Sue Sargeant looks at how we can be preparing our garden for the cooler months to come.
Generally speaking, the hotter the summer, the more vibrant the autumn display. It’s exciting to see the spectacular foliage, and the hidden gems emerge from the soil.
For me the autumn months are a time for reflection and careful consideration about the future of the garden. I take stock of what has worked well, which plants have survived and thrived, and which plants are not looking forward to another year. I also look at which plants can be used to keep the garden looking fresh and colourful.
Sue Sargeant, passionate gardener, novice writer
Bushes, Shrubs & Trees
The leaves of the Callicarpa turn red and violet, followed by stems of polished purple berries.
More commonly known as Dogwood, Cornus shrubs are usually bought for the colour of their striking stems and the red stems of Sibirica or the golden stems of Flaviramea will add a touch of drama to your garden if planted in groups of five.
The Rhus, or Sumach, is grown for its brilliant autumn crimson fruits and also looks good in a summer border, with its over-arching branches providing shade to the neighboring plants.
No garden should be without the conical Liquidambar tree. The leaves give an admirable display of red, purple and gold. Give it space and you will not be disappointed.
Ornamental grasses give structure and are stylish if planted in groups for a natural prairie effect. Try edging your gravel garden with Stachys Byzantine ( Lambs Ears) for a softer edge to the border. It establishes very quickly and holds the soil and gravel in place during those sudden cloud bursts.
Prune, Mulch, Water
As with any time of year, the garden needs to be looked after in the autumn too. Whilst they are still clearly visible before the leaves fall, I mark any branches which have not survived, making them much easier to identify when they need lopping later.
Mulching with compost will continue to suppress weeds, put nutrients into the soil, conserve moisture and keep the roots warm during cold spells. I always have at least three compost heaps on the go to allow it to mature properly.
If you have a well with a pump you are very lucky. Water butts are great but even they can run dry at times so choosing the right plants that are drought tolerant is something to consider. It is better to water really well in the evening or early morning, once or twice a week. A good soaking will encourage the roots to reach below ground rather than just under the surface where the ground dries out quickly. When it rains I also put as many containers outside as I can to catch the free water.
The best time to choose your trees and shrubs for next season is during October. The garden centers and nurseries will be well stocked to give plants a good few months to settle into the warm soil before winter.
When planting shrubs and perennials, I am mindful to plant everything much deeper than I did before I moved to France. Keeping the roots well below the surface is much better in areas where there is likely to be low rainfall and hot temperatures.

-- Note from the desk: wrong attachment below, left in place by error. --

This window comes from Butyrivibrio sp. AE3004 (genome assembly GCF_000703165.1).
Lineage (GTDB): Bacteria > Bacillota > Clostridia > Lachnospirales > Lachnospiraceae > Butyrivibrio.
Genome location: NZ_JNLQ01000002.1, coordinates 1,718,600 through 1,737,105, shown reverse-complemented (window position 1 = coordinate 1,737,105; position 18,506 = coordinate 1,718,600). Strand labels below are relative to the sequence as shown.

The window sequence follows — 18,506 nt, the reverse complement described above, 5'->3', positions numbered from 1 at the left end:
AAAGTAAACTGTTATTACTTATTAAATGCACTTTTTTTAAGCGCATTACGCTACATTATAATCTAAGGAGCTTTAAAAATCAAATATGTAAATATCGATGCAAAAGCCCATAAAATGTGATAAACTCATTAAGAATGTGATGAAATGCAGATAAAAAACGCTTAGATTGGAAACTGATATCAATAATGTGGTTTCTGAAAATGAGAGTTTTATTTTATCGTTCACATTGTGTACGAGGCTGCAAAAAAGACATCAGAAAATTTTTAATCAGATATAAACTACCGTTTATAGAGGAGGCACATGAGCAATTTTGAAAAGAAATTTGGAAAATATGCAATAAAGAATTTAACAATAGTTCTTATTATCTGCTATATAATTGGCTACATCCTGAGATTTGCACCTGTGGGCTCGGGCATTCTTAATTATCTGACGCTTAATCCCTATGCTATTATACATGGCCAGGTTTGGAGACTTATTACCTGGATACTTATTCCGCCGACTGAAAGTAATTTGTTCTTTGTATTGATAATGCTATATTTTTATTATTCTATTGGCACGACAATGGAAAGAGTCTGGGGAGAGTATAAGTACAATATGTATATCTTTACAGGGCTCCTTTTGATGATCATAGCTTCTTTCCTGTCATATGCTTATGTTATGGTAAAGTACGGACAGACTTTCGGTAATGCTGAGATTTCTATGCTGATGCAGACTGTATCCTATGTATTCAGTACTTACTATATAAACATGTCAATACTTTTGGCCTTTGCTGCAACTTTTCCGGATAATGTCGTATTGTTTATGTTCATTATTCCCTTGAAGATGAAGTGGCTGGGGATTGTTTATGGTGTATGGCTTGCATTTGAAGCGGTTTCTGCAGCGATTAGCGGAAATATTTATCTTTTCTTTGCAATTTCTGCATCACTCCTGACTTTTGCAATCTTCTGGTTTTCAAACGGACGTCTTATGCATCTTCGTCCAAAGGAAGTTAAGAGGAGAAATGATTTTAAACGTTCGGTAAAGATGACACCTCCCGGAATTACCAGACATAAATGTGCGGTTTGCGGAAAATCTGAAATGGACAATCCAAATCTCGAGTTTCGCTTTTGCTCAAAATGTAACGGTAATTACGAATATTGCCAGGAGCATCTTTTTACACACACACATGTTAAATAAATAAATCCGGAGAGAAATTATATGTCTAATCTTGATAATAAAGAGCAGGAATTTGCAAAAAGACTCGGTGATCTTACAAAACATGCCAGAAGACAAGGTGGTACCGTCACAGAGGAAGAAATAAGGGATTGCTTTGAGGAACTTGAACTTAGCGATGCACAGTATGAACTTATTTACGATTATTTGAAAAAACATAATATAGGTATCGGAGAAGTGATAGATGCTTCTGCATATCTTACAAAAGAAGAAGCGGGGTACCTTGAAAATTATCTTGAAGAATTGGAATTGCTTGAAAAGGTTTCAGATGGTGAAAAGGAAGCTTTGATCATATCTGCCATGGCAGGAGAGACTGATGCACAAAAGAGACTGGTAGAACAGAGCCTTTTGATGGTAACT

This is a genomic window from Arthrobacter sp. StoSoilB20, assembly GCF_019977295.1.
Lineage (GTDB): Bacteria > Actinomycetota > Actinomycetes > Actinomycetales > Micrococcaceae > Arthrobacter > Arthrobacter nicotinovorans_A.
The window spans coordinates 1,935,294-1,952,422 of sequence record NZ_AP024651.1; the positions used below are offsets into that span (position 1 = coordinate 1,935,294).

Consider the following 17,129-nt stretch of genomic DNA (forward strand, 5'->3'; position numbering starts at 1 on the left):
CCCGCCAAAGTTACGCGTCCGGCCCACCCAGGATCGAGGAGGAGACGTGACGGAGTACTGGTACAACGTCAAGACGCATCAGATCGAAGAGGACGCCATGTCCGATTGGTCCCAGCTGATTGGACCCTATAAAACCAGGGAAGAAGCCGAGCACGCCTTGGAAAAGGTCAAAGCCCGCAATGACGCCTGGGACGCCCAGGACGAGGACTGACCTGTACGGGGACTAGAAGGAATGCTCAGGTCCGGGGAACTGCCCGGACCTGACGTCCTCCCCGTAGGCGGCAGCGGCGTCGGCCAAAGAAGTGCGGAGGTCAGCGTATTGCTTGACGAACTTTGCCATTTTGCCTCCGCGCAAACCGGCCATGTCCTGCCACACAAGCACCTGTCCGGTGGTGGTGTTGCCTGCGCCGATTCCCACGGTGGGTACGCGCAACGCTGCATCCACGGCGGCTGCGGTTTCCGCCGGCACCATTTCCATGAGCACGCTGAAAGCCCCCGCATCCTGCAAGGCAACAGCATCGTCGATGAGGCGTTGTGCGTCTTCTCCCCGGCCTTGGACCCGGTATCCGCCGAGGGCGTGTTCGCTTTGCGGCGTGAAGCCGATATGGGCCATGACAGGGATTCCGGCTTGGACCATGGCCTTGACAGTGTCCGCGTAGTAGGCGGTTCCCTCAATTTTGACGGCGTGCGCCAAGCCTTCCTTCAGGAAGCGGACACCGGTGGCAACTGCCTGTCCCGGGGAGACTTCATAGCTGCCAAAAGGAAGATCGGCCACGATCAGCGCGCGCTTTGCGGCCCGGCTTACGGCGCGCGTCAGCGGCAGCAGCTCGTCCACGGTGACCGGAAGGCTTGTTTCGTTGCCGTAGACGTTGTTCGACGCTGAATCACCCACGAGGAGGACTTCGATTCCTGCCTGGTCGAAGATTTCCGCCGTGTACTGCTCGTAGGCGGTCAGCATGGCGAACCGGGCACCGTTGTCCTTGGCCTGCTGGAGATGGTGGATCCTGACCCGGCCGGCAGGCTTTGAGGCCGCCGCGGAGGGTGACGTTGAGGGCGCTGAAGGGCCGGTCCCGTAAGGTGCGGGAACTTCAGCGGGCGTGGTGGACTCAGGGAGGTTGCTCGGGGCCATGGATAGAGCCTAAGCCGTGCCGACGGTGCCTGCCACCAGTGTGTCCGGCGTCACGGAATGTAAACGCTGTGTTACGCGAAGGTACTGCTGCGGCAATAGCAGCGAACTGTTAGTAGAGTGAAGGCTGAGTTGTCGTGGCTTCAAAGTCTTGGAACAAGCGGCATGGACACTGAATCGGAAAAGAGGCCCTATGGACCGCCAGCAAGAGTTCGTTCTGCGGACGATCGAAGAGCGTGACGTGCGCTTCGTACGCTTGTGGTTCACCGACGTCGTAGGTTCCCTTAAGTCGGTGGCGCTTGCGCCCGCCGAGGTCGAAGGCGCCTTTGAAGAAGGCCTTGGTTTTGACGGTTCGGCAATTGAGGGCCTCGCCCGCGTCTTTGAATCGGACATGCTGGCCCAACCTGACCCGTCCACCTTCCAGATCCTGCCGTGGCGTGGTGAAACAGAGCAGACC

It can be hard to imagine just how hot it can be here when you can also experience cold, wet and windy winters. For me, the extremes of temperatures have been and still are the biggest challenge in the garden.
Cosmos - small but beautiful
My Top 10 Plants for French gardens:
Cerinthe major Purpuracens – the bees just love them
Sage Scaree – I found this plant on a trip to Provence thriving in dry, hot conditions
Lavender – just hates wet feet but loves stony ground
Echinacea – has the perfect shape flower for bees and is really easy to grow from seed
Foxglove – will thrive in a shady corner but does like a little water
Zinnia – very long flowering season, many varieties to choose from and easy to sow in situ
Nicotiana Fragrant Cloud gives off a wonderful perfume in the evening which attracts the hummingbird moth
Cosmos: a small variety known as ‘”Lemonade” works well with Sisyrinchium striatum
Centranthus Ruber ‘Albas’ is the white variety of the pink Valerian that is often seen growing around rocks
Rudbeckia- the leaves are quite hairy and, for this reason, conserve water
Perfect compost recipe using the layering method
Depending on the size of the garden you will need a compost bin, or a few pallets and breeze blocks to create an enclosed area. As a guide, 20 tonnes of compost will “feed” a 5700m2 garden. For a top dressing mulch, leave to “cook” for six months. For soil conditioning, the compost should ferment for up to nine months.
Cut the grass and allow the cuttings to dry (too much wet grass can lead to smells). Do not include couch grass or tap root weeds. Place in the compost container. Collect fallen autumnal leaves and add to the cuttings. To this mixture, add various quantities of vegetable peelings, shredded cardboard, egg shells, coffee grains and tea bags (not general food waste). Continue to add these ingredients and include twigs or straw to help with air circulation. Try to keep the pile wet. Turn over with a pitchfork every now and then, particularly after rainfall.
If you need help with your garden, you will find a comprehensive list of landscape gardeners, tree surgeons, ground excavation and garden services and equipment throughout Gironde, Dordogne, Lot et Garonne, Lot, Gers, Tarn et Garonne and north Haute Garonne in our business directory pages. Search by region under Home and Garden and Building External Works.
Images: Sue Sargeant and Shutterstock
First published in the September/October 2018 issue of The Local Buzz